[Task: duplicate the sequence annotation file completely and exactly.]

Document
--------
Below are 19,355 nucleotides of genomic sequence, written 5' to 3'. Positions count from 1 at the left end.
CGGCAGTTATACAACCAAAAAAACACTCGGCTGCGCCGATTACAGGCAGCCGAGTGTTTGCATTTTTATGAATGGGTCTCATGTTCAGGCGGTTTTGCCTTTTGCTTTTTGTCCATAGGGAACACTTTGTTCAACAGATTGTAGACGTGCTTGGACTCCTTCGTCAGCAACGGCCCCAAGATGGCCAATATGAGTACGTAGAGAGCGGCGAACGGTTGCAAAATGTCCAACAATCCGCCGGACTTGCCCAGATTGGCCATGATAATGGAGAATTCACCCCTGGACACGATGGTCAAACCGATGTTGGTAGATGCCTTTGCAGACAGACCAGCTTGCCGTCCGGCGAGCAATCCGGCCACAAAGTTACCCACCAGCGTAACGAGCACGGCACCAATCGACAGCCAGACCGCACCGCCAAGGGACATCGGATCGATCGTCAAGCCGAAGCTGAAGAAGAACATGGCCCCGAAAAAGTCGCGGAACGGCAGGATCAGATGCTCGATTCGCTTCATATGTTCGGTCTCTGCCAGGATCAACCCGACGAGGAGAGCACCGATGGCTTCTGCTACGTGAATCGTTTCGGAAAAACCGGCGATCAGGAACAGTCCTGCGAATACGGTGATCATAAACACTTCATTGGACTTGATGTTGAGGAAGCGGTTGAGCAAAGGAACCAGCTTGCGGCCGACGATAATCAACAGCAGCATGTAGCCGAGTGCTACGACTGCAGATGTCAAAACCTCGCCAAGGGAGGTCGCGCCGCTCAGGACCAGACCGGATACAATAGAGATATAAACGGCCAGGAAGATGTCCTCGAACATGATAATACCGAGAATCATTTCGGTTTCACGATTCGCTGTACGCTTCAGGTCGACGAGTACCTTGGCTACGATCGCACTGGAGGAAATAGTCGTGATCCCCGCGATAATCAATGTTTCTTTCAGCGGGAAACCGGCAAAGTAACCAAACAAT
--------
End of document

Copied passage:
Below are 19,355 nucleotides of genomic sequence, written 5' to 3'. Positions count from 1 at the left end.
CGGCAGTTATACAACCAAAAAAACACTCGGCTGCGCCGATTACAGGCAGCCGAGTGTTTGCATTTTTATGAATGGGTCTCATGTTCAGGCGGTTTTGCCTTTTGCTTTTTGTCCATAGGGAACACTTTGTTCAACAGATTGTAGACGTGCTTGGACTCCTTCGTCAGCAACGGCCCCAAGATGGCCAATATGAGTACGTAGAGAGCGGCGAACGGTTGCAAAATGTCCAACAATCCGCCGGACTTGCCCAGATTGGCCATGATAATGGAGAATTCACCCCTGGACACGATGGTCAAACCGATGTTGGTAGATGCCTTTGCAGACAGACCAGCTTGCCGTCCGGCGAGCAATCCGGCCACAAAGTTACCCACCAGCGTAACGAGCACGGCACCAATCGACAGCCAGACCGCACCGCCAAGGGACATCGGATCGATCGTCAAGCCGAAGCTGAAGAAGAACATGGCCCCGAAAAAGTCGCGGAACGGCAGGATCAGATGCTCGATTCGCTTCATATGTTCGGTCTCTGCCAGGATCAACCCGACGAGGAGAGCACCGATGGCTTCTGCTACGTGAATCGTTTCGGAAAAACCGGCGATCAGGAACAGTCCTGCGAATACGGTGATCATAAACACTTCATTGGACTTGATGTTGAGGAAGCGGTTGAGCAAAGGAACCAGCTTGCGGCCGACGATAATCAACAGCAGCATGTAGCCGAGTGCTACGACTGCAGATGTCAAAACCTCGCCAAGGGAGGTCGCGCCGCTCAGGACCAGACCGGATACAATAGAGATATAAACGGCCAGGAAGATGTCCTCGAACATGATAATACCGAGAATCATTTCGGTTTCACGATTCGCTGTACGCTTCAGGTCGACGAGTACCTTGGCTACGATCGCACTGGAGGAAATAGTCGTGATCCCCGCGATAATCAATGTTTCTTTCAGCGGGAAACCGGCAAAGTAACCAAACAAT